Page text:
This work was conducted from a distance – mostly from her sick bed in London (she spent decades virtually housebound with a mystery illness now thought to have been chronic brucellosis contracted while working in the Crimea). She received only selected visitors, which gave her the benefit of many undisturbed hours to analyse data, write reports and devise lobbying strategies. Nightingale worked well past retirement age and was widely published. Her famous book, Notes on Nursing (1860), is still in print.
The Crimean War work made Nightingale a celebrity in Victorian Britain. She used this to great effect for decades. People continued to listen to her views on public health and hospital design. The Nightingale Fund, set up by Sidney Herbert, raised thousands of pounds and enabled her to establish The Nightingale School of Nursing at St Thomas’ Hospital in London.
So is Nightingale an inspiration to OH nurses deployed to Iraq today? Jeremy Smith, president of the Association of Occupational Health Nurse Practitioners and acting area manager for Atos Healthcare, went there in 2003 as a Territorial Army volunteer.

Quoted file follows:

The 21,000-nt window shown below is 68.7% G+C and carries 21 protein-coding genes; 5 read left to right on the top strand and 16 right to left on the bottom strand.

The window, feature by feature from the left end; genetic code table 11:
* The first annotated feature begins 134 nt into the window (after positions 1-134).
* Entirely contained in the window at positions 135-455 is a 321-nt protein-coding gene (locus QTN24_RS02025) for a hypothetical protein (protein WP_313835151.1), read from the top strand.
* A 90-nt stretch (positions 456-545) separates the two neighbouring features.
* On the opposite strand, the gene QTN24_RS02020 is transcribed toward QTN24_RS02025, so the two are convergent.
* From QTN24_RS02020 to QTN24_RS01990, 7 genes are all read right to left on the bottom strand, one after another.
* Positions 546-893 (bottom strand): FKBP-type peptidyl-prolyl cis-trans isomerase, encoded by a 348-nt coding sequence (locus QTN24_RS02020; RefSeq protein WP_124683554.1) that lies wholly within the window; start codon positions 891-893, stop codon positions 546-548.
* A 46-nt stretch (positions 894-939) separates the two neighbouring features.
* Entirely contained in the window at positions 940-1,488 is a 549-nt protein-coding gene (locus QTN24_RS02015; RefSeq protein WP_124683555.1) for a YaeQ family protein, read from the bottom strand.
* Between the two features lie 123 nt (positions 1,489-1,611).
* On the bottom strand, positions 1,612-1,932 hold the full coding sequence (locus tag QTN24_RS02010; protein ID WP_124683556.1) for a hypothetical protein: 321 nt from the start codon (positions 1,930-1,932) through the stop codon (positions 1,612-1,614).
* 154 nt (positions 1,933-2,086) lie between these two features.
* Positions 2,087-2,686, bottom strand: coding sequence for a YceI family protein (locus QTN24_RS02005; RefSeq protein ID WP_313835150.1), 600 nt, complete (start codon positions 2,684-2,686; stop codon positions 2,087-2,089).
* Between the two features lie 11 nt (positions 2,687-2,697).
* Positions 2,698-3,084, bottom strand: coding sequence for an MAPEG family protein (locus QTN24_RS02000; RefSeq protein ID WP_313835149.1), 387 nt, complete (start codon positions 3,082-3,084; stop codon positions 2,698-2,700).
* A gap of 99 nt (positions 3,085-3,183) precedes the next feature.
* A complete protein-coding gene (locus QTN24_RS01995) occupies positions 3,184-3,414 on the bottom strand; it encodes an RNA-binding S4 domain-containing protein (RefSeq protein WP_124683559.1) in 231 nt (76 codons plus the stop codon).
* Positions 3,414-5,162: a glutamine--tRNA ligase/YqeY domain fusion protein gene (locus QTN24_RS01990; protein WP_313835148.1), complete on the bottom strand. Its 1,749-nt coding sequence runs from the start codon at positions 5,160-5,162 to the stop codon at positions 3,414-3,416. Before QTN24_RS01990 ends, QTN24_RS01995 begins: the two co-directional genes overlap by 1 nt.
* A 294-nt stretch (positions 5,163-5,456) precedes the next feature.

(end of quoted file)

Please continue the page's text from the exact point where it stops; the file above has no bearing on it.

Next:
“I’ve never really thought about Florence Nightingale. I only know what I learnt in school history lessons about her work in the Crimea,” says Smith. “I did hear a talk a couple of years ago at the Imperial War Museum about Mary Seacole’s Crimean work, and I am particularly inspired by the First World War nurses as they were literally working on the front line. In Iraq, I was working in a field unit mostly using my trauma nursing skills. Later my OH skills came to the fore as I was the only nurse in my unit qualified in OH. OH skills were very useful when soldiers were returning to work after their treatment.”
Lt Col Caroline Whittaker, RRC, senior lecturer in public health (OH) at the University of Glamorgan, is more directly inspired by Nightingale. Whittaker was in charge of nursing in a 200-bed field hospital in Iraq.